The compact does not affect the expectations for students’ behavior but does affect the disciplinary process if they are accused of violating COVID-related restrictions. Signing the compact is primarily a consent to a different process of dealing with rule infractions.
Atlas has come under repeated fire by both Stanford affiliates and some nationwide for controversial views on the handling of the coronavirus pandemic.
The Verily testing dashboard, where students on campus can schedule a test, showed no open time slots between Nov. 27 and Dec. 6 — a period of 10 days — on Friday night.
At 4 p.m. on Monday, neither the University nor the Hoover Institution had yet responded to Scott Atlas’ latest statement to spark national controversy — a tweet calling on followers to “rise up” against a new wave of COVID-19 restrictions in Michigan — leading some to wonder whether tendentious comments by the Hoover fellow would go unrebuked by Stanford again.
“I'm pretty tired and fatigued in general, pretty anxious in general and we're also in week eight,” Senate Chair Micheal Brown ’22 said, emphasizing that senators should keep the context of the election and pandemic in mind while creating goals for the rest of the year. “This moment … really matters,” Brown said.
The University reported two new COVID-19 cases for the week of Oct. 26, according to Stanford’s dashboard.
The Undergraduate Senate voted unanimously to pass a resolution that encourages Stanford to unhouse Greek organizations following a discussion that lasted nearly two hours. Members of Abolish Stanford Greek, who authored the resolution, and multiple fraternity and sorority members attended the meeting to lobby the senators to support or oppose the proposal.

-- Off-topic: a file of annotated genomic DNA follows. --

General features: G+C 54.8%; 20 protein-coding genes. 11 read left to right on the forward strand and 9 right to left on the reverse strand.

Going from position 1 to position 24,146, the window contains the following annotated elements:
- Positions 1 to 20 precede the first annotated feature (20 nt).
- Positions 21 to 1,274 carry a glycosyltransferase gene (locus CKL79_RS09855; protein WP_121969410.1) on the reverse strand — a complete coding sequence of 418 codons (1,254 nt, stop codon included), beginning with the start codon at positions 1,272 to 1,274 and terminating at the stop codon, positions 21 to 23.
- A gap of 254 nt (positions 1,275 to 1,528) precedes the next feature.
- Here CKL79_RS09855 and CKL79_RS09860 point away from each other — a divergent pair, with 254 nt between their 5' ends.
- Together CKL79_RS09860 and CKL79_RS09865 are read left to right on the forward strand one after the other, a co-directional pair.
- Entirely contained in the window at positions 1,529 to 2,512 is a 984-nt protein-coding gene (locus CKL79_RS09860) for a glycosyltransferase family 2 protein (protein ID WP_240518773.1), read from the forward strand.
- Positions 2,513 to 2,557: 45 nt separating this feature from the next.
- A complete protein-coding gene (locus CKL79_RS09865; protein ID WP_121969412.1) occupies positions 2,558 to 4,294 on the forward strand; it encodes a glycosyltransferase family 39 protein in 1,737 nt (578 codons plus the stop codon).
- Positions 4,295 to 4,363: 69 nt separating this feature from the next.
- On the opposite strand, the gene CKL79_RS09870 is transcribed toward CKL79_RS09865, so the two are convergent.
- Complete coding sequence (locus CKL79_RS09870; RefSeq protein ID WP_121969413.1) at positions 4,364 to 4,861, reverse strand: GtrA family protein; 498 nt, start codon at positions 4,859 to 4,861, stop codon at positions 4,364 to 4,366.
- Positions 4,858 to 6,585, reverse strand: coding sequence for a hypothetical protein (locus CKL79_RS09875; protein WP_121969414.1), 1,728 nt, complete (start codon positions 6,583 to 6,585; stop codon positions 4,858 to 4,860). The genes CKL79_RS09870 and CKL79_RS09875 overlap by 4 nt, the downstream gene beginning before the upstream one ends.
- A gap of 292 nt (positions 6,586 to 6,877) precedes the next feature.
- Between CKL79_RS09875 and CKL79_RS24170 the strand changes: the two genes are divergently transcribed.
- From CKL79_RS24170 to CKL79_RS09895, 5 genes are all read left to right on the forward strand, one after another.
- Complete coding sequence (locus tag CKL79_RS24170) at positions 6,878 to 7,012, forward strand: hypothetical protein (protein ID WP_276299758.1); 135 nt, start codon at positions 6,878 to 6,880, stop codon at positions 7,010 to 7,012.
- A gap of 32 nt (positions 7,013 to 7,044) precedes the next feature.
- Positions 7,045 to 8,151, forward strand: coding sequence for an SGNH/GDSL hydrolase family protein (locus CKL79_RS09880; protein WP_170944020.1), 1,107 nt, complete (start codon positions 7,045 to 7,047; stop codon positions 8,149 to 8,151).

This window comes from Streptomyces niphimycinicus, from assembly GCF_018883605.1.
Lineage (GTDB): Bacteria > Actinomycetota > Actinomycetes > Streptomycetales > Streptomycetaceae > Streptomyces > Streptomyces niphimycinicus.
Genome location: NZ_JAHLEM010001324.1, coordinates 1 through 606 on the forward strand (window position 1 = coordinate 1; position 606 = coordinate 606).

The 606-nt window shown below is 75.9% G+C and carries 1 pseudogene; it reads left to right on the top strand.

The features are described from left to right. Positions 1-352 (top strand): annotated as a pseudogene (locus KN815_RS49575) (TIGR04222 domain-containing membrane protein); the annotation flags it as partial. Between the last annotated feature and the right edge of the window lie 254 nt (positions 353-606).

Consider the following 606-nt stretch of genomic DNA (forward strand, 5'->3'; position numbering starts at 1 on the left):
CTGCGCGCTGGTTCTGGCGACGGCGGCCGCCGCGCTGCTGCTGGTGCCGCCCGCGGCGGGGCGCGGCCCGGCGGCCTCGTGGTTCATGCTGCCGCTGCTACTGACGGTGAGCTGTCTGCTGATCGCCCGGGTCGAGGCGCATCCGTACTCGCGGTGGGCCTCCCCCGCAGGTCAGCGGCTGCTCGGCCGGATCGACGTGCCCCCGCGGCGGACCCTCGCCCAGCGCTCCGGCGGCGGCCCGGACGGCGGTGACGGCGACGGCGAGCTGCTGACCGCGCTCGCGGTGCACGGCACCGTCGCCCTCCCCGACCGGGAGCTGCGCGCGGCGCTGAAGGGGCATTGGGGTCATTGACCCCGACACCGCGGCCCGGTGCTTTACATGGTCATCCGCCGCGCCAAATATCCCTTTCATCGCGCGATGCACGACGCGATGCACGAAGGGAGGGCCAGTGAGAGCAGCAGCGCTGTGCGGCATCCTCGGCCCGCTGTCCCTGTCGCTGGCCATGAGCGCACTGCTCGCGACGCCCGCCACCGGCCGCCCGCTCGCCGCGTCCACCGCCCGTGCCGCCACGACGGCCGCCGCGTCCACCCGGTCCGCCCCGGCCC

Following reports that hundreds of students may not be compliant with Stanford’s testing policy, the University sent emails to students indicating that they had not been compliant, writing that their housing privileges were potentially at risk. However, many of the recipients had been tested weekly.
The discussion comes amid a growing movement among students to abolish Greek life at Stanford. Members of the organization Abolish Stanford Greek attended the meeting to answer senators’ questions about the resolution and lobby support for its passage.
Around 5,900 students currently reside on campus, University spokesperson E.J. Miranda told The Daily on Tuesday. But Stanford’s own COVID-19 dashboard shows only an average of 4,971 tests were completed in the previous five reported weeks.
The nine new cases are among student-athletes across three teams, according to Stanford’s COVID-19 dashboard. Eight of the students live off campus, according to an Athletics spokesperson, but student-athletes who tested positive are isolating on campus.
During the proposed winter quarter, frosh and sophomore students must be enrolled in classes (and not on a Flex Term) to be eligible to live on campus. However, undergraduates will be able to appeal to live on campus during their Flex Term “if they are involved in a full-time on-campus opportunity."
According to Brown, the Faculty Senate cited technical concerns for their decision to eliminate student attendance at Faculty Senate meetings. Now, students can only view meetings in Zoom’s webinar mode, which does not give participants the option of having their video shown on the screen to other meeting participants.
Medical school professor Jay Bhattacharya promoted a herd immunity approach to combating COVID-19 and denounced many current lockdowns — positions that leading experts reject — in an open letter cited by senior White House officials.
Those who choose to remain on campus may be moved to different dorms in early January. Students who choose not to remain on campus for all of winter break may not leave their items on campus, according to the email.
A new student-led website “Kiter” is aiming to help students organize their deadlines and points of contact when applying for jobs and internships. Since publicly launching on Sept. 8, the site has acquired around 100 users, according to creator Andrew Mangan ’23.
Undergraduate senators debated urging the University to eliminate the Graduate Record Examination (GRE) exam as a requirement for graduate studies admissions at their Thursday meeting. The senators discussed five resolutions passed by the Graduate Student Council (GSC) but did not pass any resolutions or bills of their own.